Interactive maps of surface-breaking faults and stress models on Mars provide important tools to engage undergraduate students, educators, and scientists with current geological and geophysical research. We have developed a map based on the Google Maps API -- an Internet based tool combining DHTML and AJAX, -- which allows very large maps to be viewed over the World Wide Web. Typically, small portions of the maps are downloaded as needed, rather than the entire image at once. This set-up enables relatively fast access for users with low bandwidth. Furthermore, Google Maps provides an extensible interactive interface making it ideal for visualizing multiple data sets at the user's choice. The Google Maps API works primarily with data referenced to latitudes and longitudes, which is then mapped in Mercator projection only. We have developed utilities for general cylindrical coordinate systems by converting these coordinates into equivalent Mercator projection before including them on the map. The MARTIAN project is available at We begin with an introduction to the Martian surface using a topography model. Faults from several datasets are classified by type (extension vs. compression) and by time epoch. Deviatoric stresses due to gravitational potential energy differences, calculated from the topography and crustal thickness, can be overlain. Several quantitative measures for the fit of the stress field to the faults are also included. We provide introductory text and exercises spanning a range of topics: how are faults identified, what stress is and how it relates to faults, what gravitational potential energy is and how variations in it produce stress, how the models are created, and how these models can be evaluated and interpreted. The MARTIAN tool is used at Stony Brook University in GEO 310: Introduction to Geophysics, a class geared towards junior and senior geosciences majors. Although this project is in its early stages, high school and college teachers, as well as researchers have expressed interest in using and extending these tools for visualizing and interacting with data on Earth and other planetary bodies.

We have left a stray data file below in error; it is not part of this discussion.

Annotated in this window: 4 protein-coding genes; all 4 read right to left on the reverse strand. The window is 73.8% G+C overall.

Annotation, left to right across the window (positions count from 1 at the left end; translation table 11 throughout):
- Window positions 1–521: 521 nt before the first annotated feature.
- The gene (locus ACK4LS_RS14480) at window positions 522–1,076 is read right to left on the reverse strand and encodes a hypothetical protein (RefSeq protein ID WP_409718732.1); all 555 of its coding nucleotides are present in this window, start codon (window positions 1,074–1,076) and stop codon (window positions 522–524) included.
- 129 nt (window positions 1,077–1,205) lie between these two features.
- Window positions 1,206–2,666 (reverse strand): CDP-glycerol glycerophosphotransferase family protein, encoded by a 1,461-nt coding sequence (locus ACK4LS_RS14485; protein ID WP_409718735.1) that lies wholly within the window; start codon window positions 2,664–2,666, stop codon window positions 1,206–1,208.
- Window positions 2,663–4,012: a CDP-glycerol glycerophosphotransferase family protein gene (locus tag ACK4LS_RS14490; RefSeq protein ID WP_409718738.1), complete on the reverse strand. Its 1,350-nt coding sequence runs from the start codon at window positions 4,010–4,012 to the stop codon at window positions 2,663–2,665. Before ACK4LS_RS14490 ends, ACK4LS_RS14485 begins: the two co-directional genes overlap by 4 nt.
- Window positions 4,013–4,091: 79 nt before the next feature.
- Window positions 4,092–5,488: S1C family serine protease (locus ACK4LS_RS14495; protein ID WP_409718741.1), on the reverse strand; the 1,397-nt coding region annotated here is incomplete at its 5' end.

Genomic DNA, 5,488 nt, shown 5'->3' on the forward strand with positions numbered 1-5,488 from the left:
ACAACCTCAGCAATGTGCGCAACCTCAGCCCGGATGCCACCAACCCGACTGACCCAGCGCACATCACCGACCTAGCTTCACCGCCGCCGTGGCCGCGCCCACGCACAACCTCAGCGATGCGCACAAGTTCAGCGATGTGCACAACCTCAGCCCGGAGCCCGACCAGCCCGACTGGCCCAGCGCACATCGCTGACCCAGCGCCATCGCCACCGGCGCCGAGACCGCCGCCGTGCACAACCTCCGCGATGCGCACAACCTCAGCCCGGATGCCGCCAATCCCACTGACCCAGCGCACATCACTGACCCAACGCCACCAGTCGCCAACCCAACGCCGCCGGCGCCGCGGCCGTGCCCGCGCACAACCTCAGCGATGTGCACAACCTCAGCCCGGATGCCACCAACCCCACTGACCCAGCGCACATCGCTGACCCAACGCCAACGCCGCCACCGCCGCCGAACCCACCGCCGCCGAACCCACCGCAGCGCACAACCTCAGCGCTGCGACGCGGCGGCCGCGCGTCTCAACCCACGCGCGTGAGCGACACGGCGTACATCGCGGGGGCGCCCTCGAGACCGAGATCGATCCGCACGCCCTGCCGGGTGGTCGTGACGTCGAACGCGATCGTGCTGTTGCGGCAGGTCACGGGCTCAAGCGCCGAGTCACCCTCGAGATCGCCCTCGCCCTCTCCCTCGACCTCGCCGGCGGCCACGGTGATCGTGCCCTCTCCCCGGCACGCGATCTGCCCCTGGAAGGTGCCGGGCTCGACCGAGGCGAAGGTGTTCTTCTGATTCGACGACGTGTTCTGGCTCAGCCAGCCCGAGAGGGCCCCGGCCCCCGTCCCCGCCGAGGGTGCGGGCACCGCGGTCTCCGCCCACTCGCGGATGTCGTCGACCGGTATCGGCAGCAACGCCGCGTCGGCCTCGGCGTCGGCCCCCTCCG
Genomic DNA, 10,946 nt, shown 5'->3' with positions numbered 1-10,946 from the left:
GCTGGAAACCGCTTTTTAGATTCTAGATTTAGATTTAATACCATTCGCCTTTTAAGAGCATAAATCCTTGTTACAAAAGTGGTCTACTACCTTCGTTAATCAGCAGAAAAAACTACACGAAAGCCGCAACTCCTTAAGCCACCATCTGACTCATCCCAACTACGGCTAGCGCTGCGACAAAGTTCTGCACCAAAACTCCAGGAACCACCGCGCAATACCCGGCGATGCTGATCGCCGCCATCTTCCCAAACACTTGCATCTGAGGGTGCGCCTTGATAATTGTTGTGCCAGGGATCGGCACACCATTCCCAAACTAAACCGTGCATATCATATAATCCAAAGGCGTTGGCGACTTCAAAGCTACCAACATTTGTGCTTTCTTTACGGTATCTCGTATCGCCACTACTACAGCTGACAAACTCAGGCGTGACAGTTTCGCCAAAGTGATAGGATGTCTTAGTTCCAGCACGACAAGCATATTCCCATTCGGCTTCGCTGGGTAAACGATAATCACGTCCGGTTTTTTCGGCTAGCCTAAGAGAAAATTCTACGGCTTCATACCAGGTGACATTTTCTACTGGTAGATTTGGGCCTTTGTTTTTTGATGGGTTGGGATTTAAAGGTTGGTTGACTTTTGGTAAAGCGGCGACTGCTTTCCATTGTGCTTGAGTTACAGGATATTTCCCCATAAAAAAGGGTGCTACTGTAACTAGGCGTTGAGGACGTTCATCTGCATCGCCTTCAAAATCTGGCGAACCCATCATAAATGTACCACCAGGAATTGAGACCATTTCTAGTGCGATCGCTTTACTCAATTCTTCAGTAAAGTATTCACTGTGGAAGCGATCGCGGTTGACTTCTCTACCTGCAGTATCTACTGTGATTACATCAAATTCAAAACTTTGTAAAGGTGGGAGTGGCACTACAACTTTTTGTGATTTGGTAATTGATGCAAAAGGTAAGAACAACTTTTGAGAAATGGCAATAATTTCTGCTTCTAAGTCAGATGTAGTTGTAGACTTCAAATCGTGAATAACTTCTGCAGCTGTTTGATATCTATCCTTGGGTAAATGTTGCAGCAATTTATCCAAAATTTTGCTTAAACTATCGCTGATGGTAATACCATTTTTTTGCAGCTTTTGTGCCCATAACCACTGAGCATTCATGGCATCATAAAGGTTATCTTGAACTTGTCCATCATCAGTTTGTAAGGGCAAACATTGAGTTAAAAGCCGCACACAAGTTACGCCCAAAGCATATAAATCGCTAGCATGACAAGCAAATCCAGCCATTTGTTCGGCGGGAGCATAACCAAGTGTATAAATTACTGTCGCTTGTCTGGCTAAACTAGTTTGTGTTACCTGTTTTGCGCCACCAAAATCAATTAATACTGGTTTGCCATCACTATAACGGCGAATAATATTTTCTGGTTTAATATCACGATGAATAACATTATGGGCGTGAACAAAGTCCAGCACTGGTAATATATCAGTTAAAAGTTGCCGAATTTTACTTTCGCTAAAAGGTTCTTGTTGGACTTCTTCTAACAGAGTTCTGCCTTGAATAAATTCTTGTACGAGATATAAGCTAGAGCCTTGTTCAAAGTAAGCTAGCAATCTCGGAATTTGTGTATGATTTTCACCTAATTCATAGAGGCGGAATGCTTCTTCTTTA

Dimitrova, L. L.; Haines, M.; Holt, W. E.; Schultz, R. A.; Richard, G.; Haines, A. J.



Interaction of antibiotics with A- and P-site-specific bases in 16S ribosomal RNA.  


We have studied the interactions of the antibiotics apramycin, kasugamycin, myomycin, neamine and pactamycin with 16S rRNA by chemical probing of drug-ribosome complexes. Kasugamycin and pactamycin, which are believed to affect translational initiation, protect bases in common with P-site-bound tRNA. While kasugamycin protects A794 and G926, and causes enhanced reactivity of C795, pactamycin protects G693 and C795. All four of these bases were previously shown to be protected by P-site tRNA or by edeine, another P-site inhibitor. Apramycin and neamine, which both induce miscoding and inhibit translocation, protect A1408, G1419 and G1494, as was also found earlier for neomycin, gentamicin, kanamycin and paromomycin. A1408 and G1494 were previously shown to be protected by A-site tRNA. Surprisingly, myomycin fails to give strong protection of any bases in 16S rRNA, in spite of having an apparently identical target site and mode of action to streptomycin, which protects several bases in the 915 region. Instead, myomycin gives only weak protection of A1408. These results suggest that the binding site(s) of streptomycin and myomycin have yet to be identified. PMID:1915283